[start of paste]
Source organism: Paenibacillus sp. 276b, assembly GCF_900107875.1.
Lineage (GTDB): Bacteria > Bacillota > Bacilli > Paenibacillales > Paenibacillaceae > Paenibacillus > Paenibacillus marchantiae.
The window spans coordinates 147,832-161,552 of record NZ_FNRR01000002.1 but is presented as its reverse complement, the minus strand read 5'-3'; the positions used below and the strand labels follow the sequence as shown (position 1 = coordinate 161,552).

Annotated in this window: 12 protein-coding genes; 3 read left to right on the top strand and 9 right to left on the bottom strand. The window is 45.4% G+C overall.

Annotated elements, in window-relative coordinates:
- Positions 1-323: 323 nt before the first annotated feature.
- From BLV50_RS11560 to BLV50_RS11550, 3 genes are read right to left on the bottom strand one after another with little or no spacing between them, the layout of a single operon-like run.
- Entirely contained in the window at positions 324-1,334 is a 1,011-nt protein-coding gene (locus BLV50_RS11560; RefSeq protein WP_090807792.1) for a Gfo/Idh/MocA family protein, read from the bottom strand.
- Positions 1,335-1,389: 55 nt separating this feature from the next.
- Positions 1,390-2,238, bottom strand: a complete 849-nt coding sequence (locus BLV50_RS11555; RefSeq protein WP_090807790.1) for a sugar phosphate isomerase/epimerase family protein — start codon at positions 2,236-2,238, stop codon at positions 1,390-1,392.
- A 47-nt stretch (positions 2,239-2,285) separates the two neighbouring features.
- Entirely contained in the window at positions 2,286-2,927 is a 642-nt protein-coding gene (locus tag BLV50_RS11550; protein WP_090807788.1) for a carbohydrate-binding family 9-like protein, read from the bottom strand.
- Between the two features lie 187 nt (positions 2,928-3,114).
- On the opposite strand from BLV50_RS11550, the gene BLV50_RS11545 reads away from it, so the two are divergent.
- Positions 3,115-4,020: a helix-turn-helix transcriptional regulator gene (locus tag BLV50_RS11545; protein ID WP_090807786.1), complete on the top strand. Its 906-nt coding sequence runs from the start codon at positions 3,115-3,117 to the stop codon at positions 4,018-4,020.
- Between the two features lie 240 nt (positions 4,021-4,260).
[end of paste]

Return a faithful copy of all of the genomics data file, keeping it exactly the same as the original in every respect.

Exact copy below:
Source organism: Paenibacillus sp. 276b, assembly GCF_900107875.1.
Lineage (GTDB): Bacteria > Bacillota > Bacilli > Paenibacillales > Paenibacillaceae > Paenibacillus > Paenibacillus marchantiae.
The window spans coordinates 147,832-161,552 of record NZ_FNRR01000002.1 but is presented as its reverse complement, the minus strand read 5'-3'; the positions used below and the strand labels follow the sequence as shown (position 1 = coordinate 161,552).

Annotated in this window: 12 protein-coding genes; 3 read left to right on the top strand and 9 right to left on the bottom strand. The window is 45.4% G+C overall.

Annotated elements, in window-relative coordinates:
- Positions 1-323: 323 nt before the first annotated feature.
- From BLV50_RS11560 to BLV50_RS11550, 3 genes are read right to left on the bottom strand one after another with little or no spacing between them, the layout of a single operon-like run.
- Entirely contained in the window at positions 324-1,334 is a 1,011-nt protein-coding gene (locus BLV50_RS11560; RefSeq protein WP_090807792.1) for a Gfo/Idh/MocA family protein, read from the bottom strand.
- Positions 1,335-1,389: 55 nt separating this feature from the next.
- Positions 1,390-2,238, bottom strand: a complete 849-nt coding sequence (locus BLV50_RS11555; RefSeq protein WP_090807790.1) for a sugar phosphate isomerase/epimerase family protein — start codon at positions 2,236-2,238, stop codon at positions 1,390-1,392.
- A 47-nt stretch (positions 2,239-2,285) separates the two neighbouring features.
- Entirely contained in the window at positions 2,286-2,927 is a 642-nt protein-coding gene (locus tag BLV50_RS11550; protein WP_090807788.1) for a carbohydrate-binding family 9-like protein, read from the bottom strand.
- Between the two features lie 187 nt (positions 2,928-3,114).
- On the opposite strand from BLV50_RS11550, the gene BLV50_RS11545 reads away from it, so the two are divergent.
- Positions 3,115-4,020: a helix-turn-helix transcriptional regulator gene (locus tag BLV50_RS11545; protein ID WP_090807786.1), complete on the top strand. Its 906-nt coding sequence runs from the start codon at positions 3,115-3,117 to the stop codon at positions 4,018-4,020.
- Between the two features lie 240 nt (positions 4,021-4,260).